Drue Sokol - Photo Editor

From the very beginning, the process of shaping the changes to UR Dining has been a collaborative one. Since talks about renovating dining halls and overhauling meal plans started getting serious last November, UR Dining has relied heavily on the Projects & Services Committee of the SA and the student body in their decision making.

Yet the fact that the changes have now been fully implemented doesn’t mean that the joint effort has come to an end. In fact, both UR Dining and members of Projects & Services stress that continued student feedback is more important now than ever.

“This really is a fluid process,” said Director of Campus Dining Services and Auxiliary Operations Cam Schauf. “We have been making a lot of changes on the run.”

Indeed, as a result of student suggestions, several aspects of Dining have already undergone significant revisions this semester, and there are even more on the horizon.

One of the most prevalent examples of recent change has to do with the Clamshell program, which provides reusable plastic grab-and-go containers for students to take food with them from Douglass and Danforth dining centers.

Last year, Clamshells received modest student attention, but now, with the lack of to-go options for students with Unlimited plans, they have begun to explode in popularity — a turn that caught Dining off-guard. In the first two weeks of this semester, Dining has sold as many Clamshells as they did all of last year, and in the process, they ran out of them completely.

Student complaints about the unavailability of the Clamshells led Dining to order more of the containers than ever before, and they were delivered to the dining centers earlier this week. According to Projects & Services Deputy Chair Sonja Page, the hope is that this surplus of Clamshells will also help to alleviate the lack of seating at the dining centers during peak hours.

In addition, Dining is starting to respond to student requests for more consistency at the all-you-care-to-eat facilities. The most recent example of this is the addition of tuna and egg salads as constant staples at the Kosher Deli in Douglass. Dining is also working with Hillel to monitor these changes and determine if more alterations will be necessary.

Concerns regarding the weekend hours of Douglass and Danforth have led to still more revisions.

For one, starting Saturday, Danforth will have pizza, burgers, fries and a salad bar available between 2 and 5 p.m. on the weekends, a time period during which students previously couldn’t use Unlimited plans.

Though these changes represent significant progress, the same student feedback illuminates more issues with Dining that are as of yet unresolved. A commonly brought up example is the lack of consistent vegetarian, vegan and gluten-free options on campus. According to Schauf, Dining is working to make sure that there are a variety of vegetarian dishes available in Danforth, rather than there being a plethora of choices one day and only one or two the next.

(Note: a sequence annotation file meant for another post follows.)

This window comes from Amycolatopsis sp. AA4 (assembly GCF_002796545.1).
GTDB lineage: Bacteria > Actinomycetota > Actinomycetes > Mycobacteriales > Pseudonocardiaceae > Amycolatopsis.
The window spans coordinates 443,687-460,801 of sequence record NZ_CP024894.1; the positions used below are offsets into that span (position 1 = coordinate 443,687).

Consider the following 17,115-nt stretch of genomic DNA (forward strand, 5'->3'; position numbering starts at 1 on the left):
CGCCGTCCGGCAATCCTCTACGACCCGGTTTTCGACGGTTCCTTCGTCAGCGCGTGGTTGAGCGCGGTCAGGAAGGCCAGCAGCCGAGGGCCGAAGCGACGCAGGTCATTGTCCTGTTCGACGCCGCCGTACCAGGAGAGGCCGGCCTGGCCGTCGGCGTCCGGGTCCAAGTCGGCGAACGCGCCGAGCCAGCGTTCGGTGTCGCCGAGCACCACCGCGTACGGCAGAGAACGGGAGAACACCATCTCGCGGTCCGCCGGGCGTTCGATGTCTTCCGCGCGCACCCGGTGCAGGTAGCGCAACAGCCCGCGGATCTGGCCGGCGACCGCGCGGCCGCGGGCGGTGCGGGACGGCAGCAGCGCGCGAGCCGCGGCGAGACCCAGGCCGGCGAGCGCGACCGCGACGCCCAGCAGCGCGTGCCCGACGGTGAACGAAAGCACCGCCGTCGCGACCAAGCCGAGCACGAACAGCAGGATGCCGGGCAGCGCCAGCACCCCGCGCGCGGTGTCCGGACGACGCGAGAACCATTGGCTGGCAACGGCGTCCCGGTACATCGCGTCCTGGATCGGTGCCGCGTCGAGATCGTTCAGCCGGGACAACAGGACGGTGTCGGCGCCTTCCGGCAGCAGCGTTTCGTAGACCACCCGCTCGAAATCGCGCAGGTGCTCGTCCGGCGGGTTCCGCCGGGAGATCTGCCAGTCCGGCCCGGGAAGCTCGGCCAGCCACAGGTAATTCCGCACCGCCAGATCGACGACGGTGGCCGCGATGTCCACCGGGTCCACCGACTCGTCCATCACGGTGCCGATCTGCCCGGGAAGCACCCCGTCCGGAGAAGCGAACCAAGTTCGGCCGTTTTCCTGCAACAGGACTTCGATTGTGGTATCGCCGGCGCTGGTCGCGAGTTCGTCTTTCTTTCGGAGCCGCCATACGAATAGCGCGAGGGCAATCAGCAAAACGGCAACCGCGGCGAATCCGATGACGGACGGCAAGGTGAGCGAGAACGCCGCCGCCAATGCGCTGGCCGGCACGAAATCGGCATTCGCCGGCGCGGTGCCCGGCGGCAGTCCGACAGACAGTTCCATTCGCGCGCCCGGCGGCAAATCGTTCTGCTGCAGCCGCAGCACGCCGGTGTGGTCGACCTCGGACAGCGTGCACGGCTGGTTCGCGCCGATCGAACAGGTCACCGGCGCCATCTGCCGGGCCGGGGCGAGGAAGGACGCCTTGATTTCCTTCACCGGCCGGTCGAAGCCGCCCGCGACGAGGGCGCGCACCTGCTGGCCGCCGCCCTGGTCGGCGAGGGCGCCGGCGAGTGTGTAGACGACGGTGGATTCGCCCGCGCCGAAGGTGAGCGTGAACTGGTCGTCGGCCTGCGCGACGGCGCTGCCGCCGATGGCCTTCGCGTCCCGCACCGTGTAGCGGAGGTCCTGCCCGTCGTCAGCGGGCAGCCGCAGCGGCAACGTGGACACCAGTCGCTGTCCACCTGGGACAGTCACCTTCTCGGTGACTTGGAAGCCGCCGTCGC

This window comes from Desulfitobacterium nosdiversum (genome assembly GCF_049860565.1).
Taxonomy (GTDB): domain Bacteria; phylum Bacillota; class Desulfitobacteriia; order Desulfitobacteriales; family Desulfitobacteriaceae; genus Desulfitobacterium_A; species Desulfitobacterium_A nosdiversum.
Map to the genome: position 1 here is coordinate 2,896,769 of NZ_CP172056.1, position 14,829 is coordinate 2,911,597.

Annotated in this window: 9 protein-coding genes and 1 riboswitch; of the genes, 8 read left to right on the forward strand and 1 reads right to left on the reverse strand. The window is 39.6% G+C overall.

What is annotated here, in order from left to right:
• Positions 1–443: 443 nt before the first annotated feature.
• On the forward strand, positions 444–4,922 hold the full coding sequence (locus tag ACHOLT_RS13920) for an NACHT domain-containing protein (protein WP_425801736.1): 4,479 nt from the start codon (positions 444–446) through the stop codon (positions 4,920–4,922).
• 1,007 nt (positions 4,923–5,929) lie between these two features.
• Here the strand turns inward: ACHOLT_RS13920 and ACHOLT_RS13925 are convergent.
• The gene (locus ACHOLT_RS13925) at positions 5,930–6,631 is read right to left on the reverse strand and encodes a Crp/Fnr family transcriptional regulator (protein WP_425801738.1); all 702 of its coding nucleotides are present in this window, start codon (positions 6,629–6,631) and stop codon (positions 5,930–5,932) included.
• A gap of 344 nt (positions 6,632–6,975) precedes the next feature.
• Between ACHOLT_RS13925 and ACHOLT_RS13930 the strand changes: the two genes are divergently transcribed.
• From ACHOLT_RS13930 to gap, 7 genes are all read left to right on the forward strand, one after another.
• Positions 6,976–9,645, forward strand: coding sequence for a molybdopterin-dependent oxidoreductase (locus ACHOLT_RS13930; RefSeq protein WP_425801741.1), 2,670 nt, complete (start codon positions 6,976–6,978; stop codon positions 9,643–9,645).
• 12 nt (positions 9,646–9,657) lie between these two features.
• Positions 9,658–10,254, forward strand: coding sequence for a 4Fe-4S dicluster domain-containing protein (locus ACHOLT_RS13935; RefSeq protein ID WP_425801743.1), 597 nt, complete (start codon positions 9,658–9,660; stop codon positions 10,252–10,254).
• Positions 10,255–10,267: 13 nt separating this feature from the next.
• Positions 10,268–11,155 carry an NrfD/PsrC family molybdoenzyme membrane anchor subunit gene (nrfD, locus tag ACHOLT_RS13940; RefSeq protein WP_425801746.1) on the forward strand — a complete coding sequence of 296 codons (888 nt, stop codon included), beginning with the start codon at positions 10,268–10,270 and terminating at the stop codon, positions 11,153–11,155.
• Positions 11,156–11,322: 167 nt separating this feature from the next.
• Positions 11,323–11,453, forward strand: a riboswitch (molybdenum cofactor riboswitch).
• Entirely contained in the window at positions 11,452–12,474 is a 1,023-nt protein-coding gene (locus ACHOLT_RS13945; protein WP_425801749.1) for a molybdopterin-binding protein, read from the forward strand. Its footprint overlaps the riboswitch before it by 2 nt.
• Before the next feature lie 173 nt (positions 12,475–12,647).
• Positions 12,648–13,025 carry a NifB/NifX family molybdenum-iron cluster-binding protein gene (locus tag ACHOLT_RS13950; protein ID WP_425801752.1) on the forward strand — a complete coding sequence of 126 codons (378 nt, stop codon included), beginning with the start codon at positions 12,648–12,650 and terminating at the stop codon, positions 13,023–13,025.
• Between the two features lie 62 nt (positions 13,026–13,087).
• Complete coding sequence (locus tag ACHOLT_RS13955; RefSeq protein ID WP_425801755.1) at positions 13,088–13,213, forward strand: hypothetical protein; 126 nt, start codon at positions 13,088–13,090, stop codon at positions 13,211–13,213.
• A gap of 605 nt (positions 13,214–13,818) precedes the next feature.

Projects Services Committee Chair Camila Fernandez hopes that improvements to signage in Danforth will also help in this area, in that students will be able to find dishes that they might otherwise have overlooked.

Fernandez also emphasized the idea of improving transparency in Dining, perhaps by allowing students to occasionally go into cooking areas and see what goes into the preparation of their food.

“I think [seeing] that gave me a different perspective, and that’s something that we want to do — maybe come up with one day a month that Dining takes students inside and shows them that this is not fake food,” she said.

Yet perhaps the most substantial change around the corner for UR Dining doesn’t have anything to do with what has already come to pass —  over the next two years, they are planning to complete a large scale renovation of Douglass, the initial planning stages for which are slated to begin this month.

According to Schauf, this upcoming renovation was the reason behind Dining’s decision to save the money on giving Douglas a complete facelift over the summer.

Still, Fernandez cautions that Dining must continue to take current students into consideration.

“I think they need to keep in mind that we have a new year, and we still have students eating there,” she said.

According to Fernandez though, time may prove to be the best remedy for many students’ concerns. She stressed that, while some revisions to the new Dining system will be necessary, student apprehension is natural when such a major change is made.

“I think that the first thing is to see whether [the student concerns] are coming up because students just aren’t used to the changes yet, or whether [new changes] are actually necessary,” she stated.

Schauf expressed a similar sentiment.

“Whenever you make a change, you’re going to find the people that were happy before — the people who don’t like the change,” he said. “Then you tweak. We hope and we believe that we’re not going to need any wholesale changes, but we’re going to tweak it as we go along.”

Students interested in speaking their mind about Dining should attend one of the Dining Committee meetings — dates, times and locations of which are posted on UR Dining’s website — or contact them by email at rcdining@services.rochester.edu.

Fleming is a member of the class of 2013.



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